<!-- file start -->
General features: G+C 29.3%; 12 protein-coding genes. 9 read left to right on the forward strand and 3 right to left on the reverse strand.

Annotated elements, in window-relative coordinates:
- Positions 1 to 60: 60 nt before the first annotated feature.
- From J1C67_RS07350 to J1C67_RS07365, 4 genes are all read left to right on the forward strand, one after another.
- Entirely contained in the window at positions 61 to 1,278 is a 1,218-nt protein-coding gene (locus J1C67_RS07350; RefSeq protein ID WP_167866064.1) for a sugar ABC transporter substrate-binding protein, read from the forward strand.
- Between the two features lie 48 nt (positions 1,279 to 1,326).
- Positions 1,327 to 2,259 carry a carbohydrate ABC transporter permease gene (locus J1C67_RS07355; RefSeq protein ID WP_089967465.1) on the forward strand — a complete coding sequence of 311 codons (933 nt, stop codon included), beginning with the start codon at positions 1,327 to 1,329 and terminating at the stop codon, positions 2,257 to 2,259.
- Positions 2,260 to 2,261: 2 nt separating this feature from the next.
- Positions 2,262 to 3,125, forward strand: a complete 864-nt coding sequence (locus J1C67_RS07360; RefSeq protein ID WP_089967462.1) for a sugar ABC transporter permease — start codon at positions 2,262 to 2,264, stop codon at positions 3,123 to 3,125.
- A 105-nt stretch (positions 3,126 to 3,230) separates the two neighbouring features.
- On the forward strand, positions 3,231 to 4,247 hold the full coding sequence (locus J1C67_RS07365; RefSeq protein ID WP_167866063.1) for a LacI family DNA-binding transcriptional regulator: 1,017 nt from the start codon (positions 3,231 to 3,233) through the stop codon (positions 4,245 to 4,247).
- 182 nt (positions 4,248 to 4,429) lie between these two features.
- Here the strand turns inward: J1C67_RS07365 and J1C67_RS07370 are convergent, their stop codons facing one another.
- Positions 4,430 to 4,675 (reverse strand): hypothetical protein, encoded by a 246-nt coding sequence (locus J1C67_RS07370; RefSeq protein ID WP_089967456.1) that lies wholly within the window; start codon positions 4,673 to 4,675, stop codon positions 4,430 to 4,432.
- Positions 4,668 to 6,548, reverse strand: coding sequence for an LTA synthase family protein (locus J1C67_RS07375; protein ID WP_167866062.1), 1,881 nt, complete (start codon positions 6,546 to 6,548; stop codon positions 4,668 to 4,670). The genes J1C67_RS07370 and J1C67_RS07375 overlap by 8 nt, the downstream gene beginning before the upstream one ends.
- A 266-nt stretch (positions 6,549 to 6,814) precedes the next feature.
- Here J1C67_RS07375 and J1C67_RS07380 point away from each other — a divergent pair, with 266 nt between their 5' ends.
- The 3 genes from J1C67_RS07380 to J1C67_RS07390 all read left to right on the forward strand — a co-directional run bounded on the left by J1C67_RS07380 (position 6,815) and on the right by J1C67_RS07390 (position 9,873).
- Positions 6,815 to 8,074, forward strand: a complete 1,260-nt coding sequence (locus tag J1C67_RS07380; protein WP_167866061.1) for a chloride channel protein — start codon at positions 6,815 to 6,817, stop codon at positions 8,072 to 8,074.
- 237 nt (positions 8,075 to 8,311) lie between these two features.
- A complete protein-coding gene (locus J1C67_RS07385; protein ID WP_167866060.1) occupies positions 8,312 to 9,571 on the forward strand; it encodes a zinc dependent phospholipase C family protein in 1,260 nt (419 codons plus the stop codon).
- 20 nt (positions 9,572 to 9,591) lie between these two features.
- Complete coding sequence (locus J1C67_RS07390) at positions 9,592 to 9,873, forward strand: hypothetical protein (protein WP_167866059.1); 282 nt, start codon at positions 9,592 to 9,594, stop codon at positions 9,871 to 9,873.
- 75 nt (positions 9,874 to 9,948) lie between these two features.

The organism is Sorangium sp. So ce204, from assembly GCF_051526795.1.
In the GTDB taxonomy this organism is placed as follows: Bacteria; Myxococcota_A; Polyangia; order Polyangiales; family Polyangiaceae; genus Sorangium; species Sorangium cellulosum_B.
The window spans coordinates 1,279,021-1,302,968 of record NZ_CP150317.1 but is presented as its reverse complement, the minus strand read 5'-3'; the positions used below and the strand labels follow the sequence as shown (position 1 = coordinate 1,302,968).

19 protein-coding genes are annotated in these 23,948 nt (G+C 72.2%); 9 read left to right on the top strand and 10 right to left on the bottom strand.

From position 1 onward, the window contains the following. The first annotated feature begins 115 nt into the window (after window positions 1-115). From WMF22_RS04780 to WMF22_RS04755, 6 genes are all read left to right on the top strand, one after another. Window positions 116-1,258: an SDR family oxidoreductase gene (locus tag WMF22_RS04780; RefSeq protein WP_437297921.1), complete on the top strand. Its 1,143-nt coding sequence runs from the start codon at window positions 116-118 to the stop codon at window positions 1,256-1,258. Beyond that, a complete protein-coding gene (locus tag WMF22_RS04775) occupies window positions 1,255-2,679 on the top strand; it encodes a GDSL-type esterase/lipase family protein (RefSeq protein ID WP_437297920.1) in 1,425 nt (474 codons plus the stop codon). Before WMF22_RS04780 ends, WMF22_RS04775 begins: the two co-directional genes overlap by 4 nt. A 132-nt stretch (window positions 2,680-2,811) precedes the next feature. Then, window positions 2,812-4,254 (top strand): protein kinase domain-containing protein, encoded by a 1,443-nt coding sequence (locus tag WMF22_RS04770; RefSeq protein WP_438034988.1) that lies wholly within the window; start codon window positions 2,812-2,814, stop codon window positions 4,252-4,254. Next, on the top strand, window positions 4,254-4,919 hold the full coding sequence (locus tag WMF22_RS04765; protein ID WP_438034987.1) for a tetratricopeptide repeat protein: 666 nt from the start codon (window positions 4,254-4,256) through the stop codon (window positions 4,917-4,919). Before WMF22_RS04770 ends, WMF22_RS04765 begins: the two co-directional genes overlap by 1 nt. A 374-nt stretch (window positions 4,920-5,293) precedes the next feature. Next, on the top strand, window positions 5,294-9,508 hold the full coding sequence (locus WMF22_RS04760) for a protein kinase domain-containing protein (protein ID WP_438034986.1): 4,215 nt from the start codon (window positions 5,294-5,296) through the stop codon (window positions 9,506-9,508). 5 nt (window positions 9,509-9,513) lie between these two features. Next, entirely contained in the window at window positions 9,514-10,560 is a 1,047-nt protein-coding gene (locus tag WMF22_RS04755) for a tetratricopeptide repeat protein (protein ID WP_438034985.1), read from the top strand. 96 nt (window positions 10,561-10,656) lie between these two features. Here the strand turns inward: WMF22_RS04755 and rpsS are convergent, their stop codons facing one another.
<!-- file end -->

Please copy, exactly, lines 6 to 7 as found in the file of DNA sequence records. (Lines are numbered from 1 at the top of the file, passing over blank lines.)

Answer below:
- Between the two features lie 48 nt (positions 1,279 to 1,326).
- Positions 1,327 to 2,259 carry a carbohydrate ABC transporter permease gene (locus J1C67_RS07355; RefSeq protein ID WP_089967465.1) on the forward strand — a complete coding sequence of 311 codons (933 nt, stop codon included), beginning with the start codon at positions 1,327 to 1,329 and terminating at the stop codon, positions 2,257 to 2,259.